Little Free Libraries

New literacy trend taking place around globe is Oakhurst hit

Tiffany TuellApril 3, 2013 

Little Free Libraries are popping up all over the country and even the world and Oakhurst is no exception thanks to book lover Sara Robison and her husband Tom. The little libraries are so small they could almost be mistaken for a large birdhouse.

Sara first got the idea for a little library Fall 2011 when she received an envelope in the mail from a friend back in Minnesota. Enclosed in the envelope was an article about Little Free Libraries that the friend had read. Stuck on the article was a post-it-note that read, "This had you written all over it."

"We, of course, loved the idea," Sara said. "It's a wonderful concept and a lovely idea."

However, Tom was recovering from a stroke at the time and couldn't build the little wooden library, so Sara contacted Yosemite High School woodshop instructor Dave Dooman. Dooman agreed to have his class build the little structure for Sara and soon Sara had a the finished product and all she paid was a batch of cookies.

Once Sara and Tom had the little library placed near their driveway in the Hillview community in Oakhurst, they covered it up so no one would know what it was until the grand opening in June. Sara said she had neighbors coming up to her saying everyone was "all a twitter" as to what was hiding under the tarp. Once the little library was finally open, Sara said the response was "amazing." To make the experience pleasant for walkers, Sara even puts fresh water out to drink and a hook so walkers can tie their dog to it while looking at books.

"It's fun to have it here and it has had an amazing impact on our community," Sara said. "I think they are a conversation starter and ... it builds more community. It's fun to see neighbors from here and Goldside carrying a book to the library or walking away with one."

Rhonda Piume, who lives in the Hillview area, said the neighbors appreciate the proximity of it.

"It's convenient for some of the neighbors that have trouble getting transportation and gives them the opportunity to read different kinds of books," Piume said. We enjoy having it and thank Sara for putting it together for us."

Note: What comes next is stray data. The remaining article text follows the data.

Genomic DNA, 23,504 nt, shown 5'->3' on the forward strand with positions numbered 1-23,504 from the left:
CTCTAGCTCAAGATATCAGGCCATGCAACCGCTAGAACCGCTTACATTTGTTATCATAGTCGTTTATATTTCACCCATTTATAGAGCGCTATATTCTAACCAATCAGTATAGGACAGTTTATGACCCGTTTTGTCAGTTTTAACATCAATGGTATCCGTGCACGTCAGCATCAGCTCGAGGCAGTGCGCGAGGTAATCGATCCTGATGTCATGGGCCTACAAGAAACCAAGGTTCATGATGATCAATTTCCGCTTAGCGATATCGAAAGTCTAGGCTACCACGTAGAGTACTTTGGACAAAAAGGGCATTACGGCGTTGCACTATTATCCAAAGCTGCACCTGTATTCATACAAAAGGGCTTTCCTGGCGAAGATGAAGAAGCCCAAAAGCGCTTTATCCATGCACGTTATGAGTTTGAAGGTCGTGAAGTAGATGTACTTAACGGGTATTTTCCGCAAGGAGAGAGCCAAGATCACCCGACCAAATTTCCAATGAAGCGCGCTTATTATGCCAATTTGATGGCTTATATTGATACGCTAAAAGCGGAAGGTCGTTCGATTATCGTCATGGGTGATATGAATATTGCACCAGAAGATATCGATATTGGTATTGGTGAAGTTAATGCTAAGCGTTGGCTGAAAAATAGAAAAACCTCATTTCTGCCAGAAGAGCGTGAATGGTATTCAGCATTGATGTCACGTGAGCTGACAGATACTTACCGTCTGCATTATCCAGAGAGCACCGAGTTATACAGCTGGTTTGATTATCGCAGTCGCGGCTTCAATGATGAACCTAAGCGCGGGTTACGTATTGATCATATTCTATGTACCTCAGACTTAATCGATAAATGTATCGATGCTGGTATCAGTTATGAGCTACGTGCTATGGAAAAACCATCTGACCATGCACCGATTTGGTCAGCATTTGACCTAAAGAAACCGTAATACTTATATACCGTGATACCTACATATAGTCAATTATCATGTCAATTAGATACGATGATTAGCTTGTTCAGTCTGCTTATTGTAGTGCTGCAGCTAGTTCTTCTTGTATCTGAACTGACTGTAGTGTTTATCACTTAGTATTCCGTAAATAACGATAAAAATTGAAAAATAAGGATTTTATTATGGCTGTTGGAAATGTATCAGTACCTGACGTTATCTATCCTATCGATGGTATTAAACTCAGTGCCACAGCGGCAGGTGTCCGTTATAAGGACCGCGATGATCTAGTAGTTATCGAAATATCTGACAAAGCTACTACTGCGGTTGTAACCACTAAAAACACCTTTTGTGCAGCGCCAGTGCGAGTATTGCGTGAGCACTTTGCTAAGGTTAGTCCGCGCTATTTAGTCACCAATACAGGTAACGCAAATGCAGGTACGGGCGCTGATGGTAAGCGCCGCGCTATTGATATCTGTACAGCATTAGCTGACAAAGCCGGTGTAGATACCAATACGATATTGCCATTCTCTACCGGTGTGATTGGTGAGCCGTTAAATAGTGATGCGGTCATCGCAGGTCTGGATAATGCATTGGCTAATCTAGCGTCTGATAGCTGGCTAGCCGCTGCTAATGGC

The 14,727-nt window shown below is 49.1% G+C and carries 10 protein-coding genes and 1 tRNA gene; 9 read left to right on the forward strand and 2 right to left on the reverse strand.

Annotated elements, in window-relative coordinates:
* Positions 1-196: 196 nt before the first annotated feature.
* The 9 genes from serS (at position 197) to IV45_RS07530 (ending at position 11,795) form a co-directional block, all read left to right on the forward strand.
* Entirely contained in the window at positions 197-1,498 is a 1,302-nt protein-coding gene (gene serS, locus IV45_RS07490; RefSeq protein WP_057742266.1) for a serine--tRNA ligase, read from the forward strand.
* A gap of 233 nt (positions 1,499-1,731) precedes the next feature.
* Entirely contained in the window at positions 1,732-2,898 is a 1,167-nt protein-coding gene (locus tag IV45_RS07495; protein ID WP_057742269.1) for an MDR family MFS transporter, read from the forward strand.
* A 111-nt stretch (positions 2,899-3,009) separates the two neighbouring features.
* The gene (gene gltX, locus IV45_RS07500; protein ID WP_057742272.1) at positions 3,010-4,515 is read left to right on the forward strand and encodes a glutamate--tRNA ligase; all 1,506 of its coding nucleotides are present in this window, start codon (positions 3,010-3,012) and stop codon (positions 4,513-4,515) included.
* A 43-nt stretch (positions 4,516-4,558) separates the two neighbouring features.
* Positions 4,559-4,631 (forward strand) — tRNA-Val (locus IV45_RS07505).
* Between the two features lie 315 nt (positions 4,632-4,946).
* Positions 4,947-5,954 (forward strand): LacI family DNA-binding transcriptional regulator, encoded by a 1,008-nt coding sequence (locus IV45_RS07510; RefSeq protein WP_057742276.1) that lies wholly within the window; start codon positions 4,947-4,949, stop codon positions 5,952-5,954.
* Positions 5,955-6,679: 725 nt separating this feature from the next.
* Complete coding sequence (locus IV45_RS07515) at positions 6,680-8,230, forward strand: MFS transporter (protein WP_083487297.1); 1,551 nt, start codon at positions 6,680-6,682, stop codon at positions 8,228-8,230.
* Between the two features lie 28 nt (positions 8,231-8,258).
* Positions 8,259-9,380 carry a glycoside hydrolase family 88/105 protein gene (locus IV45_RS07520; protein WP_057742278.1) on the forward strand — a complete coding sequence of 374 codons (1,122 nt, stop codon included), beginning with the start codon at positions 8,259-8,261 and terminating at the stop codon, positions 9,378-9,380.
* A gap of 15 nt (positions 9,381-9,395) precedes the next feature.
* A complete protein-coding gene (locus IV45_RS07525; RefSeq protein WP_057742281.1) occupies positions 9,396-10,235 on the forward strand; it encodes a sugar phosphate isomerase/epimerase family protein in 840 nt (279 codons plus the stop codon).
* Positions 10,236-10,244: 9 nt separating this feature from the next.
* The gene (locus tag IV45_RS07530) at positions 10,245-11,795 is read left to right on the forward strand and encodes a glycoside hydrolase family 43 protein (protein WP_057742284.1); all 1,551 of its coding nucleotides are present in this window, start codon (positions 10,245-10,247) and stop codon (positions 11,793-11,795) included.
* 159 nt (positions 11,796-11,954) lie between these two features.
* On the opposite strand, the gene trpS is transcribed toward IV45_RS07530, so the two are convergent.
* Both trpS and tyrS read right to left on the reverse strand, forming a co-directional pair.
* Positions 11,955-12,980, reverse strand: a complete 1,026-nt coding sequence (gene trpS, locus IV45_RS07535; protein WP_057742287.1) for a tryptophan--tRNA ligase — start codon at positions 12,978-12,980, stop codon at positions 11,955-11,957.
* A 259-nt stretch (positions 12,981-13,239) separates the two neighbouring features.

The little library is filled with all types of books -- from fiction and biographies to children's books and cookbooks. The library holds 20-30 books and content is regularly changing as people take books and add books.

The purpose of little libraries, according to the Little Free Library website, is to promote literacy and the love of reading, to build a sense of community, and provide countless libraries.

Promoting literacy is right up Sara's alley because books have always been part of her life from the moment she learned how to read. A teacher in the Mountain Area for 17 years who later retired from the Madera County Office of Education, Sara now spends her free time volunteering at the Oakhurst Branch Library and with Friends of the Oakhurst Branch Library where she is a board member.

"Our house is overloaded with books," Sara said. "When I was a child, books were the avenue of going to other places. They're a way of life."

Sara is happy to pass on her love of books to those around her.

"At all times of the day and evening I can look out the window and see someone at the library," Sara said. "The whole idea is to encourage people to read and if in the middle of the night they can't sleep, they can just walk down the road. I would love to see more little free libraries in the mountains."

According to their website, there are between 5,000 and 6,000 Little Free Libraries in 36 countries around the world. LFL has even partnered with Books for Africa to send more than 2,000 Little Free Libraries and thousands of books to Africa over the next few years.

More information, including an interactive map to locate Little Free Libraries, can be found at www.littlefreelibrary.org

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